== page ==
Wednesday, June 20, 2018

June Artist's Inspiration Challenge

The NTAQ challenge for June was "Artist's Choice."  We were each asked to pick a work and to make a quilt inspired by it.

I loved the freedom of this challenge!  And it gave me an excuse to leaf through my art books.  Brian and I have collected hundreds of art books (literally), ranging from our college Art History textbooks to the book on the Women of the Bauhaus movement that I bought on Monday.  We can't seem to resist books on art and artists.

For my inspiration, I chose a wall mural by a woman of the Ndebele tribe in South Africa.  I loved the graceful thin black lines and the strong white lines in this mural, although I wasn't so fond of the palette.  I decided to substitute shades of aqua and teal (which I seem obsessed by recently) for the brown.
I've had this book on the Ndebele for many years.  Their graphics are amazing!  They have been painting murals on their mud walled houses since the mid-18th century.
My final piece, unnamed so far:
Unnamed, 30" wide x 22" high
The group chose an amazingly diverse group of pieces for inspiration.  Jaye chose a photo of the Interior of the Buurkerk in Utrecht, designed by Pieter Jansz Saenredam, 1645.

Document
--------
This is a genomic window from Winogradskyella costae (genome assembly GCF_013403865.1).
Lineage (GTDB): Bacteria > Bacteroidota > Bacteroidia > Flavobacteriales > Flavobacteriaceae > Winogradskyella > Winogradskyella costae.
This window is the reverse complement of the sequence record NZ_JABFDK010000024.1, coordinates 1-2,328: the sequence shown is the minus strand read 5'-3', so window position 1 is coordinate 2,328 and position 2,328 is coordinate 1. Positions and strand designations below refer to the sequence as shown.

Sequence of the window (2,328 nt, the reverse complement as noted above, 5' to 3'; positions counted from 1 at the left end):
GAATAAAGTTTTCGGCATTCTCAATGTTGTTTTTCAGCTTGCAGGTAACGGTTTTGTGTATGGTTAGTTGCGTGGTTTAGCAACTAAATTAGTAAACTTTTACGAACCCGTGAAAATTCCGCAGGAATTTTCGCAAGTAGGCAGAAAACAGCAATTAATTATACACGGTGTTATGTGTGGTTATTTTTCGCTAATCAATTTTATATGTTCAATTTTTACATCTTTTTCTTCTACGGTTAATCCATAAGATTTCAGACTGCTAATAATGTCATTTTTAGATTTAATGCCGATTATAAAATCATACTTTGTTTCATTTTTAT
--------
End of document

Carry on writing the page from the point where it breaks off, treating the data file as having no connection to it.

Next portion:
Her piece:
Rhonda chose "Wheatfield with Crows," 1890, by Vincent Van Gogh:
This was her piece, not quite finished:
Bethany chose Plexus 34 by Gabriel Dawe, 2016.  Eighty miles of multi colored thread, currently hanging at the Amon Carter Museum in Fort Worth:
Her interpretation:
 Michelle chose a weaving by Anni Albers, 1967:
Her interpretation:
 Kay chose Dornith Doherty, who works with cyanotypes.  Doherty had an exhibition at the Amon Carter last winter:
Her piece, made using cyanotype fabric paint and leaves from her neighborhood:
And here are all of our pieces together.  A very diverse group:
One of the highlights of my month is to see how my NTAQ pals interpret our monthly challenge.  They never disappoint me!

Tuesday, June 19, 2018


I spent yesterday happily sloshing folded and clamped fabric in buckets of indigo dye with my NTAQ  pals.  Despite the heat and humidity, we spent a full morning folding, clamping and dyeing cotton.

Rhonda and Jaye sloshing fabric in the buckets with dyed pieces drying on the line behind them.
In the next picture, Bethany has just unclamped her piece.  You can see it is still slightly green.  Cotton dyed in indigo comes out of the vat bright green.  Within a few minutes it oxidizes to dark blue.  It's like magic!